“We were hearing rumblings about this drag ban and all the vitriolic language that was being used to describe drag and all these different pieces in the media, and immediately, we felt like we wanted to fight back,” Montez said.  

Montez said the real catalyst for he and Gamez getting involved in the lawsuit was when people started to become disruptive at the shows they put on in his family’s restaurant.  

“We had a situation where there was a customer who was convinced that what we were doing was already illegal even though SB 12 hadn’t become law yet,” Montez said.  

After calling the police and informing the man that 360 Queen Entertainment was not doing anything illegal, Montez said the man looked at him and said, “it may not be illegal now, but one day it will be.”  

“That’s just going to always be a core memory because I feel like some of these people are so sure of themselves,” Montez said.  

The most concerning aspect of the bill for those fighting against it was the vagueness in language. Though the bill originally branded itself as a law to prevent children from seeing drag shows, many performers worried other drag shows, regardless of audience age, would potentially be on the chopping block.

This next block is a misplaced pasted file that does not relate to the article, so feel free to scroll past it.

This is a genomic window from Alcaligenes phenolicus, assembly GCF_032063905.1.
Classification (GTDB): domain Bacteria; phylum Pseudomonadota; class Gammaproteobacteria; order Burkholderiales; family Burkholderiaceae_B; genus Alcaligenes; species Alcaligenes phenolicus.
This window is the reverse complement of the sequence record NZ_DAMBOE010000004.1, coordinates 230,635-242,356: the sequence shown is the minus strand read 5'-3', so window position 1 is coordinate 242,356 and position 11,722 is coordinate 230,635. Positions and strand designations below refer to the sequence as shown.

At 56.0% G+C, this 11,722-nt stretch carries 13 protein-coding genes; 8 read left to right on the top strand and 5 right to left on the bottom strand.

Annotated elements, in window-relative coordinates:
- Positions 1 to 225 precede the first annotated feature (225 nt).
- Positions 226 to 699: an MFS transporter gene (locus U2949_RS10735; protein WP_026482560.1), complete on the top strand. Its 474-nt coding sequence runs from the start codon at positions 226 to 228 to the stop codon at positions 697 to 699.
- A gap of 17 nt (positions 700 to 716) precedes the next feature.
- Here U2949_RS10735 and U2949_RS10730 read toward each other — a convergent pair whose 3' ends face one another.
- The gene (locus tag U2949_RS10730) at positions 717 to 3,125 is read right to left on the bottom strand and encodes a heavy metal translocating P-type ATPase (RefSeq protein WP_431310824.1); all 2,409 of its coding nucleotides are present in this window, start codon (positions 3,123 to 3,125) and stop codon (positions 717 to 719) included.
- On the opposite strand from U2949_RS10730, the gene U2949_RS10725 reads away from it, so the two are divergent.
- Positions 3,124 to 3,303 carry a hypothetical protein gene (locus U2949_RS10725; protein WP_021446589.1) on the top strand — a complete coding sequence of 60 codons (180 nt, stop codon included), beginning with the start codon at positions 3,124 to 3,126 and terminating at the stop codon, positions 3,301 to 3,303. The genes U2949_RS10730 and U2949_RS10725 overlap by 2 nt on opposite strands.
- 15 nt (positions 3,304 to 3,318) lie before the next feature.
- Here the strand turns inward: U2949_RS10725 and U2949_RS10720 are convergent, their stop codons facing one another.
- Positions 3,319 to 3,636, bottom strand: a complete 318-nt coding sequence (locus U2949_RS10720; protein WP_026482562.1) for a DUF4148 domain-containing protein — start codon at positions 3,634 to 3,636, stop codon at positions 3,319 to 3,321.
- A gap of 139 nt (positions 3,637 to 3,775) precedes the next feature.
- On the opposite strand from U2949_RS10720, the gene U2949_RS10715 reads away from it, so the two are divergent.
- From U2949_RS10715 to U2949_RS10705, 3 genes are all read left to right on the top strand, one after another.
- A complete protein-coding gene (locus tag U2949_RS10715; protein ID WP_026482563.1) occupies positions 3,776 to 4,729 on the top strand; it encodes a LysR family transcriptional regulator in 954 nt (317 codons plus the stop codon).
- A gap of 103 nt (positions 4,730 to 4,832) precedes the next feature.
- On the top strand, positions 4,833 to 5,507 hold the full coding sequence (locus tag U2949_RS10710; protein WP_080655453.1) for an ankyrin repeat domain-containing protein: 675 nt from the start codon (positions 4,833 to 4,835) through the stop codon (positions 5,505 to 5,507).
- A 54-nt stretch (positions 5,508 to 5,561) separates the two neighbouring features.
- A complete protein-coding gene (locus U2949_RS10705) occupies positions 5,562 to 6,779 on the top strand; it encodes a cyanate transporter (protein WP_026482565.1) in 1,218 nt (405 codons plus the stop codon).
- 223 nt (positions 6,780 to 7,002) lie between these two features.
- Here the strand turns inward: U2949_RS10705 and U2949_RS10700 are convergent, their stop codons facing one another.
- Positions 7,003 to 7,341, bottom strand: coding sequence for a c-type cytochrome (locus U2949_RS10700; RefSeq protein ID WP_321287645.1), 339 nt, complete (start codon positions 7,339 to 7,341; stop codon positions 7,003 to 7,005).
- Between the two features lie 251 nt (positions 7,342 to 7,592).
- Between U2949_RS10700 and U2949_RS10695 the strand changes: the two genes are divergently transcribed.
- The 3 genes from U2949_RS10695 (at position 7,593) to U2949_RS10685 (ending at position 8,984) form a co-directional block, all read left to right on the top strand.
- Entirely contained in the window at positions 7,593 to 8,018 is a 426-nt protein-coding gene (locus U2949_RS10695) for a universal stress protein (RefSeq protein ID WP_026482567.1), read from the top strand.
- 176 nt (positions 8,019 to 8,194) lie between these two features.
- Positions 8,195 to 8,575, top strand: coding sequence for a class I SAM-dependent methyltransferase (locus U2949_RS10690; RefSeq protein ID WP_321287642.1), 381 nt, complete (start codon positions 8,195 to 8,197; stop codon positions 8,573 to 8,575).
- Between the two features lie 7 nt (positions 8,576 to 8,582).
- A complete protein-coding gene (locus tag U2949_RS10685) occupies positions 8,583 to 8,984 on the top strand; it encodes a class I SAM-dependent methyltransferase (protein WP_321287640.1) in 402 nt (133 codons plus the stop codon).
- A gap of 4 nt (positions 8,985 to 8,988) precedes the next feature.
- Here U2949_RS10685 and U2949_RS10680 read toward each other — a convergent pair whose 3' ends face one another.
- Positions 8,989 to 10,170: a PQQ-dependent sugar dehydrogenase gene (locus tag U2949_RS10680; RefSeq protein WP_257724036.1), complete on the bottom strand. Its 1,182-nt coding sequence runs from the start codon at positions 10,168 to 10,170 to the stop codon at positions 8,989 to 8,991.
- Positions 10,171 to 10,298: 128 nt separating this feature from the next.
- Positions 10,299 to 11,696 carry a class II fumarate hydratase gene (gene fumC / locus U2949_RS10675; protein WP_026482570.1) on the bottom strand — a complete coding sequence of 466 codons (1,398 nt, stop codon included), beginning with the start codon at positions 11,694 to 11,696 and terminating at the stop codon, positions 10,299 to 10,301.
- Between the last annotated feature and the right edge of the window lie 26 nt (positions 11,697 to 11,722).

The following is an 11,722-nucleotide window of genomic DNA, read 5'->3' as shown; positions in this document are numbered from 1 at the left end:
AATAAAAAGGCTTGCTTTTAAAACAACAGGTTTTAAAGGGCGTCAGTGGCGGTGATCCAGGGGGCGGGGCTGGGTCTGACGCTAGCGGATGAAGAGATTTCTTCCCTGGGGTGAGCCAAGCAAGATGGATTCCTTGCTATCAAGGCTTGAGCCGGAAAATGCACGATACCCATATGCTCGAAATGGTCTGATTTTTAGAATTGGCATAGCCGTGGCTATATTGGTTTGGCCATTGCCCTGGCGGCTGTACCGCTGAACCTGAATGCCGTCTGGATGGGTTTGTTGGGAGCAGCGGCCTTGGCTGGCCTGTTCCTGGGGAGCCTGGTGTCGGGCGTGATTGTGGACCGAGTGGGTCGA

If SB 12 hadn’t been blocked, any business hosting a public drag performance might’ve received a $10,000 fine. Performers could be charged with a Class A misdemeanor, potentially landing them in jail for up to a year with a $4,000 fine. 

LaQueene said that if SB 12 passed, formal drag shows would not have been the only performances banned.  

“There would be no Mrs. Doubtfire,” LaQueene said. “There would be no drag on SNL. Anything related to the public form of drag would be outlawed, and then that just trickles down to any kind of cross dressing, you know, acting, theatrical, those kinds of things.”  

Scarlet Sagamore, an Austin-based drag performer, said that SB 12 would have changed the drag landscape completely.  

“Just going to the gig and getting out of my car in drag would potentially put us in danger as well, which is so ridiculous,” Sagamore said. “There are bars that are outside that are partially public facing. We wouldn’t be able to do gigs there. It would have changed a lot of what we do.”